The stimulus package that's being voted on by Congress today has such a long list of businesses eligible for its loans that "everybody qualifies," Sen. Pat Toomey said in a conference call with reporters on March 25.
"If you can think of a business in Pennsylvania it almost surely qualifies," Toomey (R-Zionsville) said. "The criteria is extremely broad, by design."
Individuals who made up to $75,000 last year will receive a stimulus check of $1,200 under the bill, agreed to last night in the Senate. Married couples earning up to $150,000 a year will receive $2,400 together, with a $500 check per child. Over that income level, the checks will start decreasing, with individuals earning $99,000 or more not receiving a check.
There is a minimum income threshold, and the payments will be dependent on if someone filed their taxes, according to Toomey. There is still debate on how the money will be distributed and if non-tax filers will receive payments.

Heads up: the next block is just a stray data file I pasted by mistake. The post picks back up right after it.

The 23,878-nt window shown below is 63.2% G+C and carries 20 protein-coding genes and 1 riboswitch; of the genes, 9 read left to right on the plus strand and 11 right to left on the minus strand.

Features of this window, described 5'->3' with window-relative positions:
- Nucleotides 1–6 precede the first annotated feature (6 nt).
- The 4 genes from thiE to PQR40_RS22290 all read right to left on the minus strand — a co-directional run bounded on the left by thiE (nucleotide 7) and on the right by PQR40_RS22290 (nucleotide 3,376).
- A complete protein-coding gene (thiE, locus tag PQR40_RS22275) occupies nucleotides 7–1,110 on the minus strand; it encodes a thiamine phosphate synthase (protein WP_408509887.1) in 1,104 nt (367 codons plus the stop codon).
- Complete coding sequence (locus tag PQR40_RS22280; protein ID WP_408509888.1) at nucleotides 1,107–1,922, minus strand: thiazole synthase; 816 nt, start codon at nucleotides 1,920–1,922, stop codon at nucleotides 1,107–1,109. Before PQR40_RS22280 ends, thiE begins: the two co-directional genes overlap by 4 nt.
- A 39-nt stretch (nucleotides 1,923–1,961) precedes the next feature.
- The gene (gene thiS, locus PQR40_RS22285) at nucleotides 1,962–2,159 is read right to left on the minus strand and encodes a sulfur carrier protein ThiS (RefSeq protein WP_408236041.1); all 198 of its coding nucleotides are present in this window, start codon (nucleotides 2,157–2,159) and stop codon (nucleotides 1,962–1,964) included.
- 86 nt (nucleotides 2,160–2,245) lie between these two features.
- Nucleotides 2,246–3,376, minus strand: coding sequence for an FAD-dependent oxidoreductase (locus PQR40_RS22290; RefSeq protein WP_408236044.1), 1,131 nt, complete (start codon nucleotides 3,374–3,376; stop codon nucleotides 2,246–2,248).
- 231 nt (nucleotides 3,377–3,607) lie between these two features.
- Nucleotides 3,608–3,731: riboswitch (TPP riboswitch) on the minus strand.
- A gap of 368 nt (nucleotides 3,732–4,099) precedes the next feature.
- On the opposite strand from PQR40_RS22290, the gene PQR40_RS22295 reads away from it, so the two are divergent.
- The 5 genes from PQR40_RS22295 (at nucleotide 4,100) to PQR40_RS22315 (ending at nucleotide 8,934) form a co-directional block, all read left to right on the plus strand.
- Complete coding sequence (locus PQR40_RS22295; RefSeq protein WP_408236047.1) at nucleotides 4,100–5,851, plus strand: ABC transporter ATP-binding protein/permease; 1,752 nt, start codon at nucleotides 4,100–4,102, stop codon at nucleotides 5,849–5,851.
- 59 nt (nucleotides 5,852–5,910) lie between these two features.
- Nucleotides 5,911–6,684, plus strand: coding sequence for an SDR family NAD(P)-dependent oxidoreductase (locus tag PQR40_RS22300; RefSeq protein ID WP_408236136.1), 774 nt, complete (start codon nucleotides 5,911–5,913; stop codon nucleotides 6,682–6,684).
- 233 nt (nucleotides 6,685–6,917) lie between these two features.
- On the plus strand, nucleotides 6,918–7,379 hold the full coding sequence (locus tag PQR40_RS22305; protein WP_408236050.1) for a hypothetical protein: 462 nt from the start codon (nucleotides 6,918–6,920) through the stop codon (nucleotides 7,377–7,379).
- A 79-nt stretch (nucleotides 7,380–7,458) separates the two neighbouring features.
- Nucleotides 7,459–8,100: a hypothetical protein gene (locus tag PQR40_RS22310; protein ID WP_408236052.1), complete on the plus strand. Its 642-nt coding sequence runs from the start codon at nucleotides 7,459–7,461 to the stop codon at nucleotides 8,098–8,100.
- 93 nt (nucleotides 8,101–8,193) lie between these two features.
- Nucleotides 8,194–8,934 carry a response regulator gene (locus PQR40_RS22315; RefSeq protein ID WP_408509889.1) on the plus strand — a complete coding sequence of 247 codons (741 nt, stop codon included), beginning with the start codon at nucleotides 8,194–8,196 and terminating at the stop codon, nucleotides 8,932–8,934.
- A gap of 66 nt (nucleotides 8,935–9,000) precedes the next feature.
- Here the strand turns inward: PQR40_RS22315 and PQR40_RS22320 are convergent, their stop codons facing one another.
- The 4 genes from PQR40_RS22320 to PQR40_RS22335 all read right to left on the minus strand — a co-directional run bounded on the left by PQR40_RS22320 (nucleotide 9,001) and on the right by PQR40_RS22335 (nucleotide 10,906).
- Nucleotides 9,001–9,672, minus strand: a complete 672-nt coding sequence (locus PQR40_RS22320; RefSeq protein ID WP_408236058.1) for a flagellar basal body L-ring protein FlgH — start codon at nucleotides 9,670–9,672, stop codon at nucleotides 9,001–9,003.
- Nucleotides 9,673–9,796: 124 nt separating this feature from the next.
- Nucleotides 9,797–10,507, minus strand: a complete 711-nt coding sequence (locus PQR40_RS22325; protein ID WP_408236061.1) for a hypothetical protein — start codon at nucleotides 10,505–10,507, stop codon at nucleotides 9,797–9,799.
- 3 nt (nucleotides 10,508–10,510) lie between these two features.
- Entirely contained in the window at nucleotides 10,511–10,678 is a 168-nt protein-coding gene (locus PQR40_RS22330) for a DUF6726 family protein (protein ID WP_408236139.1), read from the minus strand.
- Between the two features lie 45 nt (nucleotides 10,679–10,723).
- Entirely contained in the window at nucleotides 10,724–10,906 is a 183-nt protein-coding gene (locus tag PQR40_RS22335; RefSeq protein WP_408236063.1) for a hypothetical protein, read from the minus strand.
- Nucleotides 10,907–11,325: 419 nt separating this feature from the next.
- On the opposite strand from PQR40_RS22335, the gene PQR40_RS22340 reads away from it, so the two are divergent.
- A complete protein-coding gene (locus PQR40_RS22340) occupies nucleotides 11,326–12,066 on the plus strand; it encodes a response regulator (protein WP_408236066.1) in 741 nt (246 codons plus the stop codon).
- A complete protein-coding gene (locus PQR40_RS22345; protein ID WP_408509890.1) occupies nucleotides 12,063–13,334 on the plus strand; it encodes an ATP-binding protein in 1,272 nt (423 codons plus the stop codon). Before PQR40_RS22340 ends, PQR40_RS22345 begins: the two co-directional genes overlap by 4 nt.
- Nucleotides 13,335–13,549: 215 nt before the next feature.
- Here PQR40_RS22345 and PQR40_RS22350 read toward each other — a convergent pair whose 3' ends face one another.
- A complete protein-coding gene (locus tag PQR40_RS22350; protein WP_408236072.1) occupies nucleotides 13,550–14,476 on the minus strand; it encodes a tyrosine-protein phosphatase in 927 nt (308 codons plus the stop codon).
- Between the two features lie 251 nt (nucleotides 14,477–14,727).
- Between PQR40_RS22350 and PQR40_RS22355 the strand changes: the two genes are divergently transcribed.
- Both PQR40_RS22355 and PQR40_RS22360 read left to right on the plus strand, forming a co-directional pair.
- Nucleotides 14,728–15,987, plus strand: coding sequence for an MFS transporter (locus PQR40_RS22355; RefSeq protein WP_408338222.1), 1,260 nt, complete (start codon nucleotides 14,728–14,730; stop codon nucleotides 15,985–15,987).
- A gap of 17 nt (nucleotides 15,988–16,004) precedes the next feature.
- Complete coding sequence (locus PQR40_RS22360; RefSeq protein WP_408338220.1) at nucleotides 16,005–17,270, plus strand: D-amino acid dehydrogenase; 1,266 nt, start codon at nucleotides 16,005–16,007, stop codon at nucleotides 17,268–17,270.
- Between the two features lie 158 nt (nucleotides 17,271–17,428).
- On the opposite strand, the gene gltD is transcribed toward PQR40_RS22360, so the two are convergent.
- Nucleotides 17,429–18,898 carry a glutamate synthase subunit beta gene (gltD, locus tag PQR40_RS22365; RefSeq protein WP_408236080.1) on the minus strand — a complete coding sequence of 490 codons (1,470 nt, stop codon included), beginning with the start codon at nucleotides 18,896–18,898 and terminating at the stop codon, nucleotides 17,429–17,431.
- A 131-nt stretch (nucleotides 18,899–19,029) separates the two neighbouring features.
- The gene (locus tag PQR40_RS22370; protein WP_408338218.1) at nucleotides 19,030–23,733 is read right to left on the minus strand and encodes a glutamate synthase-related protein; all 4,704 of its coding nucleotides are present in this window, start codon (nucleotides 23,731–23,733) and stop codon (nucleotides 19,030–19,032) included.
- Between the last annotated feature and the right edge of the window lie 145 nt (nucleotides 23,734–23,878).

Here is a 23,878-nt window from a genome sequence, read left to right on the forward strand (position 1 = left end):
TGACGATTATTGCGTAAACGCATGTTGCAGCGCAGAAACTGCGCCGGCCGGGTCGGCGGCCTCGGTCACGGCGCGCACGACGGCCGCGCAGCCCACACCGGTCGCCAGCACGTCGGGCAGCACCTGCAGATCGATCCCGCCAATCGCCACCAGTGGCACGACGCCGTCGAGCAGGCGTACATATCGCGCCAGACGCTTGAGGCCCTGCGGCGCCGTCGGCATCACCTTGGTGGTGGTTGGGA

The covid-19 inspired stimulus package totals about $2 trillion. The bill also contains federal support for state unemployment insurance, adding $600 a week to those checks for the next few months.
There is $130 billion in support for hospitals in the bill, according to the Washington Post.
Small businesses with up to 500 employees will be eligible for a $300 billion loan program administered by the Small Business Association.
"What it really means is the federal government is paying payroll for small businesses," Toomey said. "Even if people can't go to work they can still be on the payroll ... in hopes this is brief and they are able to go back to that company and back to that job when this is behind us."
The $500 billion for larger businesses includes about $46 billion in direct loans to specific industries, including airlines. The remainder of that money will be "used to ensure our capital markets are functioning smoothly," Toomey said, and provide a "loan facility for larger companies so they can survive when they may have little or no revenue."
Some money will be allocated directly to the states to deal with covid-19, with about $5 billion going to Pennsylvania.
The Senate is voting on the bill on Wednesday afternoon.